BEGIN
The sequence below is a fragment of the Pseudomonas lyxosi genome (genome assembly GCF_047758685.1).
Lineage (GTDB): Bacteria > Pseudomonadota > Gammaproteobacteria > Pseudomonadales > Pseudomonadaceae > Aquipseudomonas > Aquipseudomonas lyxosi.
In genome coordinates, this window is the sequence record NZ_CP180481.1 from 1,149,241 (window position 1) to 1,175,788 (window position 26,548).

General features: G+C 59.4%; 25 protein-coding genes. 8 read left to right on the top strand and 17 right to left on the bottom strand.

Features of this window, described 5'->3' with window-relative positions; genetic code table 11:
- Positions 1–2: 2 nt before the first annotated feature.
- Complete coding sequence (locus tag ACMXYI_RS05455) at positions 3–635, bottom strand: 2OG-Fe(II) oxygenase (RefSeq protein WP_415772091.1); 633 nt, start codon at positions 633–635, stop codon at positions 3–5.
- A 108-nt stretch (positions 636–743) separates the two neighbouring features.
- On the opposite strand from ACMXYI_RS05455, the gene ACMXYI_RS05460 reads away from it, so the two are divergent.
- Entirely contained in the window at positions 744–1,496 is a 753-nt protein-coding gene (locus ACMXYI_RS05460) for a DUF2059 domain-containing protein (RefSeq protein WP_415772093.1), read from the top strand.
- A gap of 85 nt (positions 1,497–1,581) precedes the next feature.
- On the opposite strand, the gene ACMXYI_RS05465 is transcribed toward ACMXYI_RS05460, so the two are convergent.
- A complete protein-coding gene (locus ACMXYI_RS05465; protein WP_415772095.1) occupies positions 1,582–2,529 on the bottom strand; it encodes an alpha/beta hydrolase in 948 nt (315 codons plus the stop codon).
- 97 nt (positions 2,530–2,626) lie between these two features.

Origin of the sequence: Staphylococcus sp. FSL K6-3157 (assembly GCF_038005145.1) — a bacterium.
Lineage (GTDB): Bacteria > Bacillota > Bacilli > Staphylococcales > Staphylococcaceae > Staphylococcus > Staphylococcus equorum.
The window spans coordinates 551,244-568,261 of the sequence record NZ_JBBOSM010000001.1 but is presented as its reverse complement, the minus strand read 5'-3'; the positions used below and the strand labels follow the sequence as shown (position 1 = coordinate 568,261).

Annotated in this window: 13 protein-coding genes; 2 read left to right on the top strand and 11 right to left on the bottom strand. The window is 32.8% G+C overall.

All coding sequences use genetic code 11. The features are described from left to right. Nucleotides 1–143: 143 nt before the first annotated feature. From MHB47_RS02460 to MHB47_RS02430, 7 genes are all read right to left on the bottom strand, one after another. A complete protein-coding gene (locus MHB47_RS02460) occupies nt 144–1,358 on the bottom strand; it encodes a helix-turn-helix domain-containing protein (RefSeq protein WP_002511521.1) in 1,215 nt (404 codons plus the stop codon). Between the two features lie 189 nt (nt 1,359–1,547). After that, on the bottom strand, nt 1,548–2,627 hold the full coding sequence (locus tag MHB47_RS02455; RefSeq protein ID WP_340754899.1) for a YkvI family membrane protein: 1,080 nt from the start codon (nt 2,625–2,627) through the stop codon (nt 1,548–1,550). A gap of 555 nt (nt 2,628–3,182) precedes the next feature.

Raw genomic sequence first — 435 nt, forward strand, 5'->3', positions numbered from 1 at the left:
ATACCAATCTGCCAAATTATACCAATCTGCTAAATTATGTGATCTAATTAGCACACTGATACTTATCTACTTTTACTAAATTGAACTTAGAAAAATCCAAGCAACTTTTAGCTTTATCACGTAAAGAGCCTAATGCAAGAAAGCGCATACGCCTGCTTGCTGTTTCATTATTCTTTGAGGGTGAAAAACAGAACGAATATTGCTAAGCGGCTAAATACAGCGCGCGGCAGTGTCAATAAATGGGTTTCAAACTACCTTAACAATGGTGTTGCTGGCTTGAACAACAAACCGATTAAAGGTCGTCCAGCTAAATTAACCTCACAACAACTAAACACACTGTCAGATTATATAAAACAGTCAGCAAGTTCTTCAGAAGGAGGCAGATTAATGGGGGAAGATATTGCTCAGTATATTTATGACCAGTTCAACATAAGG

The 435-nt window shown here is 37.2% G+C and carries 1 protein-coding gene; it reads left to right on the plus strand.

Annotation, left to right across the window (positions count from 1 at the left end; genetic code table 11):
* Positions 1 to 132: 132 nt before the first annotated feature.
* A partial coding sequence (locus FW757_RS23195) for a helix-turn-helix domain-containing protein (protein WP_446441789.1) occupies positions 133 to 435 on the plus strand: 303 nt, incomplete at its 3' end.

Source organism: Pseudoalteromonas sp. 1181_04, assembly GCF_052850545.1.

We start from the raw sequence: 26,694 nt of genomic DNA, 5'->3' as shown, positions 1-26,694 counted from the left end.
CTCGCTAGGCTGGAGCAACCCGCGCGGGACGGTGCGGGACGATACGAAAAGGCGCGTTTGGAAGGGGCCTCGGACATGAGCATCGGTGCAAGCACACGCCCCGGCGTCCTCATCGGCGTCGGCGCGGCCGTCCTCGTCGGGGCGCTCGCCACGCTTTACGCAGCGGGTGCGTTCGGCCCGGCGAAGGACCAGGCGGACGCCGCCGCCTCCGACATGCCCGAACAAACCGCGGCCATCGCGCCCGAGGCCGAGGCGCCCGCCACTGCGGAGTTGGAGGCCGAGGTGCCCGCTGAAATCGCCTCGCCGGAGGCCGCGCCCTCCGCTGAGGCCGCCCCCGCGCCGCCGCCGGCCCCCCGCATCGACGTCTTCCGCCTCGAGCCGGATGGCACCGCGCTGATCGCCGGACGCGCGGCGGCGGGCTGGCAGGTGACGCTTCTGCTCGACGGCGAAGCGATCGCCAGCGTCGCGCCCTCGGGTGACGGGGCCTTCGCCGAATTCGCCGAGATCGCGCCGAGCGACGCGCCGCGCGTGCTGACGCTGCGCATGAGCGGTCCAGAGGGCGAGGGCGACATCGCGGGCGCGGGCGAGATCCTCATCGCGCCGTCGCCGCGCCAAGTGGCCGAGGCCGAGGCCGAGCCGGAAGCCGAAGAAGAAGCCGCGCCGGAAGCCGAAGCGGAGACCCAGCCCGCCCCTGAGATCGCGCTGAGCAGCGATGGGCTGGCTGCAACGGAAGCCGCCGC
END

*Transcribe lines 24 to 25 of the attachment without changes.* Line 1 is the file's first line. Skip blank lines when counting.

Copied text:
* Positions 1 to 132: 132 nt before the first annotated feature.
* A partial coding sequence (locus FW757_RS23195) for a helix-turn-helix domain-containing protein (protein WP_446441789.1) occupies positions 133 to 435 on the plus strand: 303 nt, incomplete at its 3' end.